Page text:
I am trying to get some c code I developed on a mac to work on my windows machine. In the code, I defined a struct to represent each vertex, containing 4 floats for vertex position (x, y, z, w), and 4 floats for the vertex normal vector (nx, ny, nz, nw). I then made an array of these structs and cast it to an array of floats to create a striped array of vertex data for use with a vertex buffer object in OpenGL. This worked fine in xcode (which uses clang compiler?).
On my windows machine, using mingw and gcc, when I print out the cast array in the console, I get garbage. I'm guessing my assumption that the floats inside the struct would be lined up nicely in memory and without padding is wrong under certain compilers. Is there a way to make this work?
That is bizarre. The floats should be lined up nicely in memory, without padding in gcc as well, AFAIK. Can you check the sizeof() on your struct? If it has 8 floats, it should be 32 bytes, whether on the Mac or in Windows.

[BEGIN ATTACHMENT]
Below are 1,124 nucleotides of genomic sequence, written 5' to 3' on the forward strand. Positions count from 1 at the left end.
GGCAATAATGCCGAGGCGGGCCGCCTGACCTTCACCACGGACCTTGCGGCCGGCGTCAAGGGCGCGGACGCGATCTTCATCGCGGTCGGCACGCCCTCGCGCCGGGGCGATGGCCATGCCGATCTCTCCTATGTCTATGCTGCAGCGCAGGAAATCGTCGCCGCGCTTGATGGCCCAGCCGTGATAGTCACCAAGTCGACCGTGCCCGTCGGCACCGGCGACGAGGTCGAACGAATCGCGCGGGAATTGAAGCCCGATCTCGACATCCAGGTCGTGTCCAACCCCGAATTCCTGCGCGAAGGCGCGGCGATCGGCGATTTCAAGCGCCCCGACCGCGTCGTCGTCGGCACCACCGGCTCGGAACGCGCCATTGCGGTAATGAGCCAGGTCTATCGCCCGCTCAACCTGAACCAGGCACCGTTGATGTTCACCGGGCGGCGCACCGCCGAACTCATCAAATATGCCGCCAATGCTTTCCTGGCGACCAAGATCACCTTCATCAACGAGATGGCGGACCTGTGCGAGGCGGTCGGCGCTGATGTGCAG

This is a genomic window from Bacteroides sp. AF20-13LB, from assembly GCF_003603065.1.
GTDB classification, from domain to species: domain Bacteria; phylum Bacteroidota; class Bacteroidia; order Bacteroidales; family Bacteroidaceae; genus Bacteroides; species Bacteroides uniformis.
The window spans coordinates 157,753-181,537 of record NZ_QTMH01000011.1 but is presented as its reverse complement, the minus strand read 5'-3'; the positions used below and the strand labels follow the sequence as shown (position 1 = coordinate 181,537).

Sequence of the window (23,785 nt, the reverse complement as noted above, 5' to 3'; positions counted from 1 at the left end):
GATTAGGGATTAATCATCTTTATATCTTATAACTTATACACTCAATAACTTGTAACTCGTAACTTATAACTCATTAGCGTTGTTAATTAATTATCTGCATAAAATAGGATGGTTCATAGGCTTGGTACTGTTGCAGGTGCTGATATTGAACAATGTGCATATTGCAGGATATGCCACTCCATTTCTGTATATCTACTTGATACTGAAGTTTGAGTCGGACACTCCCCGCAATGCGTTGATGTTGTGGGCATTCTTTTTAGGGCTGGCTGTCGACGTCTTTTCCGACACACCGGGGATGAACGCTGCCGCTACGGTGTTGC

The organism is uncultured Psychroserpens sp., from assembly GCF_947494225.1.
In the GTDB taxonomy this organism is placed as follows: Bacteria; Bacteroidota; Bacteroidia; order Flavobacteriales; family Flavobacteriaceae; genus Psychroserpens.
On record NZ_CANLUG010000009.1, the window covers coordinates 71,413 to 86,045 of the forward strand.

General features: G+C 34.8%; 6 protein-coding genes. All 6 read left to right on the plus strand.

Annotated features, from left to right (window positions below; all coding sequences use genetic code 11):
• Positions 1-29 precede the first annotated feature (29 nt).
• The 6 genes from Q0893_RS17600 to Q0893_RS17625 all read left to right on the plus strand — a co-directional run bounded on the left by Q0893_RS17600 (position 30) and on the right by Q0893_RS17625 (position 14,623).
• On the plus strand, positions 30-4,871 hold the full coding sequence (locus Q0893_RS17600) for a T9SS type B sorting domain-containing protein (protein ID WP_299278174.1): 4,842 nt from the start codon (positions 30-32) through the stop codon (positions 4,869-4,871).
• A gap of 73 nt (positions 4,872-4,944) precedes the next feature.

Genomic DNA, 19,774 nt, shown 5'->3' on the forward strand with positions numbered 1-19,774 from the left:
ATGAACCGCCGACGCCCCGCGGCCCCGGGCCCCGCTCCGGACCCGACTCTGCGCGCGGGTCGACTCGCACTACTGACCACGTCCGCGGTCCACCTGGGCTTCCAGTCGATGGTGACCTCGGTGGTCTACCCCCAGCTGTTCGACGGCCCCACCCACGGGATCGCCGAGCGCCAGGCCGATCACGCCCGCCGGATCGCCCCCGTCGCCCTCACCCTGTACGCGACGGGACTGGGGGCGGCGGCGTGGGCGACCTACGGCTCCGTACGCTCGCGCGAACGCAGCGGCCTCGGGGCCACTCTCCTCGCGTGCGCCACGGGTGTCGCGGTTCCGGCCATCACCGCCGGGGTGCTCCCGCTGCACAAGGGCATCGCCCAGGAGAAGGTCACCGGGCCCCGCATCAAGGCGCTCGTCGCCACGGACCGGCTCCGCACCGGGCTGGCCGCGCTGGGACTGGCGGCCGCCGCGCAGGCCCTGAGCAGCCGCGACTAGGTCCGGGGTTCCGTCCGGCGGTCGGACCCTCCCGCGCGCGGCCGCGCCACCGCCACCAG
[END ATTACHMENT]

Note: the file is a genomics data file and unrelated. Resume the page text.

Officially this is undefined behaviour. In practice, however, I can't imagine any 32 bit compiler having problems with this. Can you post how you declare the structure and how you cast it to an array of floats?
Thanks for your suggestions. I checked the size of my structs and indeed they are correct (32 bits for 8 floats), which led me to realize that I had made a embarrassingly dumb mistake when trying to print out out the cast array for debugging. The problem I'm having instead seems to be with sending the vertices to the vertex shader, so I'll work on that.